Asian investors hold breath amid US debt drama
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Asian investors hold breath amid US debt drama

RECAP: Asian markets mostly rose on Friday but investors remained on edge heading into the weekend amid concern that US debt-ceiling negotiations could still break down.

Thai shares moved in a range of 1,491.12 and 1,542.91 points this week before closing on Friday at 1,530.84, up 1.05% from the previous week, in daily turnover averaging 44.21 billion baht.

Institutions were net buyers of 7.89 billion baht, followed by brokers at 453.43 million and retail investors at 268.93 million. Foreign investors were net sellers of 8.62 billion baht worth of shares.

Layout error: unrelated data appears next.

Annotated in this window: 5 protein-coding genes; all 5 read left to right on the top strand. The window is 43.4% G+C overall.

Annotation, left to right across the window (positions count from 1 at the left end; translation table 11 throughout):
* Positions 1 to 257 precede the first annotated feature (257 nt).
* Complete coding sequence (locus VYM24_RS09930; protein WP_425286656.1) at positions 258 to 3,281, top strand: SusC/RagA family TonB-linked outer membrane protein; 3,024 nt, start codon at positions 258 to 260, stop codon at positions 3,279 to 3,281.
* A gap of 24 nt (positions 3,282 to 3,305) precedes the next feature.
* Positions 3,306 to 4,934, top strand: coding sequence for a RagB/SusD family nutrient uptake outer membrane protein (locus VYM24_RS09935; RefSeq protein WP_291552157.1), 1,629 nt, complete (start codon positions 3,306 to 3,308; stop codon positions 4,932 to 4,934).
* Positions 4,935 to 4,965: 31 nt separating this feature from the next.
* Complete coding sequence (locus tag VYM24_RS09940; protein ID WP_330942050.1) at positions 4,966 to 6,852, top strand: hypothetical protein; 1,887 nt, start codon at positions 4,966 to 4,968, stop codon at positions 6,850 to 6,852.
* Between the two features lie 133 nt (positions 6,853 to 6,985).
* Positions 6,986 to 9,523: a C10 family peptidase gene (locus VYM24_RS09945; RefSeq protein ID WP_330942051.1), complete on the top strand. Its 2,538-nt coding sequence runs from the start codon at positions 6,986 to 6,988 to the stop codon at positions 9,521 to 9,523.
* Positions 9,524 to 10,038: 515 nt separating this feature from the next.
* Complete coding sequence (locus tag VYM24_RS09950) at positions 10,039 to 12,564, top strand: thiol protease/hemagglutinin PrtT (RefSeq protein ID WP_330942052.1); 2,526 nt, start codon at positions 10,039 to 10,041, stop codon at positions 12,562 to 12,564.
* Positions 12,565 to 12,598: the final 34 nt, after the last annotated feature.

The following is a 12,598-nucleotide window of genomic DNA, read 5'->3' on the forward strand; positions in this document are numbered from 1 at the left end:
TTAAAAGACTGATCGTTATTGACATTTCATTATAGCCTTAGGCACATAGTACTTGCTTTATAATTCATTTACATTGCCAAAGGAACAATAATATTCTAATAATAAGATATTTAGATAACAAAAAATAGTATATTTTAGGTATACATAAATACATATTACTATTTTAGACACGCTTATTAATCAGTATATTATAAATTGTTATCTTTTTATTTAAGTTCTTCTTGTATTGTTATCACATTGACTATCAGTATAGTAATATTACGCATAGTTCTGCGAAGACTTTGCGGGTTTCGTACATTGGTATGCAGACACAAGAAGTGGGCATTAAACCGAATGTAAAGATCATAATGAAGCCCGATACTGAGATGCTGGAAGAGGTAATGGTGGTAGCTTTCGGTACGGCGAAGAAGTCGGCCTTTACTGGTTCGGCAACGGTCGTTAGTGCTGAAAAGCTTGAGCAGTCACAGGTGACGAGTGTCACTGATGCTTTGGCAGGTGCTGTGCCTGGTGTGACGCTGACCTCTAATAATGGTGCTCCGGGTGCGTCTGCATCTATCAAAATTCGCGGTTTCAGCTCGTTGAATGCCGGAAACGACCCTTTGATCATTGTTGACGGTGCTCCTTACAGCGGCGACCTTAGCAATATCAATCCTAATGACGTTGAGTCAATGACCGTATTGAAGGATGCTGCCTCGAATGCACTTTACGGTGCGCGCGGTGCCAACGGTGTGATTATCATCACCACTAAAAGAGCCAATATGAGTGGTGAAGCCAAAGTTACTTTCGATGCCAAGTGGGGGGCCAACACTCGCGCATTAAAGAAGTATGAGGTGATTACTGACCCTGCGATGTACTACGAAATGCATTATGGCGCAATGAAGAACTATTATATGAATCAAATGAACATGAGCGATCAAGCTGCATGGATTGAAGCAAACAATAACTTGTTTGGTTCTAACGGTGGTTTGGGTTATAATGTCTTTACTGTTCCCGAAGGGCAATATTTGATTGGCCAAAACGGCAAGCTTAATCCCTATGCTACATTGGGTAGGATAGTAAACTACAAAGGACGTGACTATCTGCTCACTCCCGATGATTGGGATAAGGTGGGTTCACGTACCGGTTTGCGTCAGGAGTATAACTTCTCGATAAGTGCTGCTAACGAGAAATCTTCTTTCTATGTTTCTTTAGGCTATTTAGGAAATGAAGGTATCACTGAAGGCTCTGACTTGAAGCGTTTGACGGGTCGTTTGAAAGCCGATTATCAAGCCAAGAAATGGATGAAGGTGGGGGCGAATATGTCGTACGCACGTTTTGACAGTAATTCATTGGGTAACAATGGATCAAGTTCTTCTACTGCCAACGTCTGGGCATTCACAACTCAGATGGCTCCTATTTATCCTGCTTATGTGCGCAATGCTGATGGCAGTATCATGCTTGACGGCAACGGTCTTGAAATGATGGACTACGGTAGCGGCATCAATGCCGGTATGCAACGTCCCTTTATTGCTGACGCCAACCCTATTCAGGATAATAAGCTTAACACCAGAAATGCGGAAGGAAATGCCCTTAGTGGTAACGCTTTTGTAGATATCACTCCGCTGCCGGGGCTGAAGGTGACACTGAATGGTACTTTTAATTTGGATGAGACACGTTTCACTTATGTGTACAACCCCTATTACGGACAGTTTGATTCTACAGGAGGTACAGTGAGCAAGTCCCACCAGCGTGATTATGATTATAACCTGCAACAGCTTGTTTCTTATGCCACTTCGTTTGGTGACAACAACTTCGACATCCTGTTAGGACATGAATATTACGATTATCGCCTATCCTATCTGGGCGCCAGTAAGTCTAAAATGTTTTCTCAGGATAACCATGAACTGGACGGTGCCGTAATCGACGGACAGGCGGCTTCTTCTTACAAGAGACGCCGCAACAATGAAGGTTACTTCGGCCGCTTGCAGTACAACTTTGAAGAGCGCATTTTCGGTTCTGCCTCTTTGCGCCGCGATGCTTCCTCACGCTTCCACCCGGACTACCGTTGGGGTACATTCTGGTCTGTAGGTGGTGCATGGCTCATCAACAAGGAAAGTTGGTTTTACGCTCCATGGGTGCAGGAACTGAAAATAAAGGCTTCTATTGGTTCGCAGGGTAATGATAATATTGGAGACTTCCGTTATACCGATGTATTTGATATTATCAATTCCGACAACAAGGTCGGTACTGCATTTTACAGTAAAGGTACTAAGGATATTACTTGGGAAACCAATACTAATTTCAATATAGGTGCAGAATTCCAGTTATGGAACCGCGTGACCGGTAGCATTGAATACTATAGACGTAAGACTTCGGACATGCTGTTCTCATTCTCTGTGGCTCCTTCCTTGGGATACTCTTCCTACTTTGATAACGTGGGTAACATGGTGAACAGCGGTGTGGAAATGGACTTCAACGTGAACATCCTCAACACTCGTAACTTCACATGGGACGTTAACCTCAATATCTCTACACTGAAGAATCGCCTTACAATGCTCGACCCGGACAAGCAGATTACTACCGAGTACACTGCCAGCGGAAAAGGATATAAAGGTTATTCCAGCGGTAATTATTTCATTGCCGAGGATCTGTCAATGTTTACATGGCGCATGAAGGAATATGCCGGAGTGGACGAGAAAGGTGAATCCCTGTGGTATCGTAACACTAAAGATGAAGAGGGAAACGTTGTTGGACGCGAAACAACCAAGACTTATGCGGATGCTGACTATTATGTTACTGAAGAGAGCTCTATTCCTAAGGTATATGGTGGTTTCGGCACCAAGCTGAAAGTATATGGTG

NEWSMAKERS: Fitch Ratings warned that the US credit rating could be downgraded if political leaders cannot reach agreement to raise the debt ceiling by the deadline of June 1.

  • The dollar was headed for a third straight weekly gain, as markets raised bets on higher-for-longer interest rates to curb sticky inflation and nervously awaited a resolution to debt ceiling talks.
  • The St Louis and Minneapolis Federal Reserve presidents said this week that the US central bank needs to raise interest rate by another 50 basis points as inflation is unlikely to fall.
  • The Japanese yen weakened beyond 140 per dollar for the first time since November as traders priced in another Federal Reserve interest-rate increase.
  • The value of Japanese stocks has swelled by $400 billion so far this year, the biggest increase in any Asian market and roughly double the gains of Chinese equities. Foreigners were net buyers of Japanese stocks for seventh straight week.
  • The US economy in the first quarter expanded by 1.3%, slightly better than the initial estimate of 1.1%.